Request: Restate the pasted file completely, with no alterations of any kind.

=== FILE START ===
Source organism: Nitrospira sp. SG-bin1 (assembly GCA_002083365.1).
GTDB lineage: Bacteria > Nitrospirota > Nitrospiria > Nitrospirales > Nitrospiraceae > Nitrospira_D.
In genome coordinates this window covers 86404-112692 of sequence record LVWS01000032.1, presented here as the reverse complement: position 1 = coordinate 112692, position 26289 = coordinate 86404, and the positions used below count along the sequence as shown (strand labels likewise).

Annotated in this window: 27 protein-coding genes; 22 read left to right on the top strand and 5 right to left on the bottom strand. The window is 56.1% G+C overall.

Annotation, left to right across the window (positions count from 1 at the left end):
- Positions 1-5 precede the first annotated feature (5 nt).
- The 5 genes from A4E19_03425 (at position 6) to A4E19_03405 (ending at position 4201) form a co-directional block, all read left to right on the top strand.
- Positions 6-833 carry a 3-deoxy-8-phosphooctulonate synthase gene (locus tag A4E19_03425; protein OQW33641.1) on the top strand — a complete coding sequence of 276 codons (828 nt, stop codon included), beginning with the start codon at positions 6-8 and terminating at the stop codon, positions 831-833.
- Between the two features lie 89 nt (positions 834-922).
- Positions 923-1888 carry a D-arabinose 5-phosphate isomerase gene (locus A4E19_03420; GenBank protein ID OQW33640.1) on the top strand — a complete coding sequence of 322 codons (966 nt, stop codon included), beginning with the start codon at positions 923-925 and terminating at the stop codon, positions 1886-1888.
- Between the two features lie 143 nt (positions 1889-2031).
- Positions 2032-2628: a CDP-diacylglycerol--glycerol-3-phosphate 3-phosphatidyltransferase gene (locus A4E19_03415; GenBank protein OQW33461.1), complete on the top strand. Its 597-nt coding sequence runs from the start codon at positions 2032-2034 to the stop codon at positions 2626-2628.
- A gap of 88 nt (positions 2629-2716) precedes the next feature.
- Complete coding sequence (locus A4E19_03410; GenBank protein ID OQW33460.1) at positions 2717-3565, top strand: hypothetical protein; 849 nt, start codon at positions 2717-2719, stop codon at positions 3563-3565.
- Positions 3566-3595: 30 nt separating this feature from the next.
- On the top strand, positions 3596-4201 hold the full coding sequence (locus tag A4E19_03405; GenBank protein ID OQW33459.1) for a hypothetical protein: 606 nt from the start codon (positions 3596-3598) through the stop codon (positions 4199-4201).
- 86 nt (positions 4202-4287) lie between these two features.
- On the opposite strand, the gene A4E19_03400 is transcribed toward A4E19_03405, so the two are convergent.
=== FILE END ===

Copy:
Source organism: Nitrospira sp. SG-bin1 (assembly GCA_002083365.1).
GTDB lineage: Bacteria > Nitrospirota > Nitrospiria > Nitrospirales > Nitrospiraceae > Nitrospira_D.
In genome coordinates this window covers 86404-112692 of sequence record LVWS01000032.1, presented here as the reverse complement: position 1 = coordinate 112692, position 26289 = coordinate 86404, and the positions used below count along the sequence as shown (strand labels likewise).

Annotated in this window: 27 protein-coding genes; 22 read left to right on the top strand and 5 right to left on the bottom strand. The window is 56.1% G+C overall.

Annotation, left to right across the window (positions count from 1 at the left end):
- Positions 1-5 precede the first annotated feature (5 nt).
- The 5 genes from A4E19_03425 (at position 6) to A4E19_03405 (ending at position 4201) form a co-directional block, all read left to right on the top strand.
- Positions 6-833 carry a 3-deoxy-8-phosphooctulonate synthase gene (locus tag A4E19_03425; protein OQW33641.1) on the top strand — a complete coding sequence of 276 codons (828 nt, stop codon included), beginning with the start codon at positions 6-8 and terminating at the stop codon, positions 831-833.
- Between the two features lie 89 nt (positions 834-922).
- Positions 923-1888 carry a D-arabinose 5-phosphate isomerase gene (locus A4E19_03420; GenBank protein ID OQW33640.1) on the top strand — a complete coding sequence of 322 codons (966 nt, stop codon included), beginning with the start codon at positions 923-925 and terminating at the stop codon, positions 1886-1888.
- Between the two features lie 143 nt (positions 1889-2031).
- Positions 2032-2628: a CDP-diacylglycerol--glycerol-3-phosphate 3-phosphatidyltransferase gene (locus A4E19_03415; GenBank protein OQW33461.1), complete on the top strand. Its 597-nt coding sequence runs from the start codon at positions 2032-2034 to the stop codon at positions 2626-2628.
- A gap of 88 nt (positions 2629-2716) precedes the next feature.
- Complete coding sequence (locus A4E19_03410; GenBank protein ID OQW33460.1) at positions 2717-3565, top strand: hypothetical protein; 849 nt, start codon at positions 2717-2719, stop codon at positions 3563-3565.
- Positions 3566-3595: 30 nt separating this feature from the next.
- On the top strand, positions 3596-4201 hold the full coding sequence (locus tag A4E19_03405; GenBank protein ID OQW33459.1) for a hypothetical protein: 606 nt from the start codon (positions 3596-3598) through the stop codon (positions 4199-4201).
- 86 nt (positions 4202-4287) lie between these two features.
- On the opposite strand, the gene A4E19_03400 is transcribed toward A4E19_03405, so the two are convergent.